While I often joke about my commitment to “a completely sedentary lifestyle,” I was oddly excited to take a 17-mile bike ride while vacationing in the mountains recently. The Virginia Creeper Trail brochure promised scenic bridges, panoramic views and, most important, a downhill ride with little effort required. Yay!
Our affable van driver chatted the whole way to the “drop zone.” “It’s a pure-T miracle we don’t have more people having accidents up here,” he said, chuckling. “A lady did break her collarbone last month…” He chatted nonstop as Duh Hubby sat beside him up front.
“Did he just say someone broke a bone?” I hissed from behind the passenger seat.
“It’s just a figure of speech,” said Duh. “Like ‘shot the rapids.’ She ‘broke the collarbone.’”
The driver gave Duh a funny look, but I was satisfied. Outdoorsy lingo is funny, I thought.
I was reunited with the orange bike I had picked earlier because it’s my best color. The driver said the ride would take “2, maybe 2 and a half” hours. He said we should make it a point to stop at the little restaurant at Mile 10 because it had world-famous chocolate cake.
Fitness is awesome, I thought.
I was shocked to see so many people at the drop zone, considering the remote location. I’d seen sparser crowds at Six Flags.
Excited to begin, I pushed off. And into a mud hole. Shin deep in gooey mud, I was mortified.
“Watch out for that mud hole,” Duh said brightly.
For the first 30 minutes, the wind whistled past and the scenery was spectacular as promised. I hadn’t felt this “alive” since I found a vintage Chanel purse at a Goodwill for three bucks. Amazingly, I barely had to pedal. This exercise thing wasn’t so bad.
Along mile 4, the trail flattened and I suddenly had an ominous premonition. If this were a movie, it would be the part where George Clooney ignores the weather report in “The Perfect Storm.”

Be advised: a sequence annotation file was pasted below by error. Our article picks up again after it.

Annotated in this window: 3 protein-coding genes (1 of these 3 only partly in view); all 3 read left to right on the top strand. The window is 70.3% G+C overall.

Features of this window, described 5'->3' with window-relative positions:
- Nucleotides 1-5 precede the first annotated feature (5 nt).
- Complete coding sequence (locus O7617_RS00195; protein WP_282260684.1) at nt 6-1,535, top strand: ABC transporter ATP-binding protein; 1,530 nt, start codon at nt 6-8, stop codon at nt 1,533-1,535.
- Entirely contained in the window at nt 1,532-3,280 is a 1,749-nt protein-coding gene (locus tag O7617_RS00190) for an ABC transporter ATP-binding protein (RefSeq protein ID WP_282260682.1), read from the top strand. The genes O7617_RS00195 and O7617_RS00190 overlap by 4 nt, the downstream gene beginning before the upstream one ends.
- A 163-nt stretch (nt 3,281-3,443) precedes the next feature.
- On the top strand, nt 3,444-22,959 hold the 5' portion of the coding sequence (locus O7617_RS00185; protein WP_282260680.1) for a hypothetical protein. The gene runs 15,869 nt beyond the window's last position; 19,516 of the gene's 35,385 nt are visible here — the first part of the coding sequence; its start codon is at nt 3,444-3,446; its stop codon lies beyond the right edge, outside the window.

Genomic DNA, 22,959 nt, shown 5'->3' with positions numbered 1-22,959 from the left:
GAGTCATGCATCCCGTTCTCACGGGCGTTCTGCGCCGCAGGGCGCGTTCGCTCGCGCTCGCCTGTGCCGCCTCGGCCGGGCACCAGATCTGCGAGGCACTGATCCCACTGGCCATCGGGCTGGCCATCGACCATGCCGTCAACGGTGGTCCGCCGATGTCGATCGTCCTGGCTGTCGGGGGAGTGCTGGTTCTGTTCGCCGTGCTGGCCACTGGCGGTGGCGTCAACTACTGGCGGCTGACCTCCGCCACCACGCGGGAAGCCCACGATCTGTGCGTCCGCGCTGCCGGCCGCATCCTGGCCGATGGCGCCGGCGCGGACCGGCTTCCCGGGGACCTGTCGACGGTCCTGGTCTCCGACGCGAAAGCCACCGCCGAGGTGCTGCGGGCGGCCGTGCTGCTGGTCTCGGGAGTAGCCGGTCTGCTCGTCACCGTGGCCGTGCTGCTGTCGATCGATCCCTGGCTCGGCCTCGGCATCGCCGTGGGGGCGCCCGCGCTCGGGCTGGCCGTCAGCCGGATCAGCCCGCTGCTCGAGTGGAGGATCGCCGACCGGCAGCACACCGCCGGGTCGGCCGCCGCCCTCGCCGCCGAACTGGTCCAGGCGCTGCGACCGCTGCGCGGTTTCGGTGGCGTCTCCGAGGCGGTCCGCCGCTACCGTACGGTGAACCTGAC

“On your left!” shouted a cheery gaggle of cyclists, using recommended bike etiquette. For the next 13 miles, I would hear it approximately 5,365 times.
My bike seat had broken, badly, and I was hitting the handlebars with my knees with every pedal. We stopped at the chocolate cake restaurant, and Duh asked if I’d like some. I told him I wanted a divorce.
“On your left!” shouted another group of happy tourists with working bikes.
“On my nerves!” I hollered back.
Around mile 12, my legs gave out, and I wiped out on the gravel trail, causing a little kid behind me to follow suit.
The kid burst into tears, and so did I. I told him if we were lucky a bear would charge out of the woods and eat us.
My leg was bleeding, and I’d torn a few really useful ligaments.
Four and a half hours later, it was over.
The bike rental folks apologized and gave me a “free pass” for next time.
Only time I’d laughed all day.
Celia Rivenbark is the best-selling author of seven humor collections. Visit her website at www.celiarivenbark.com.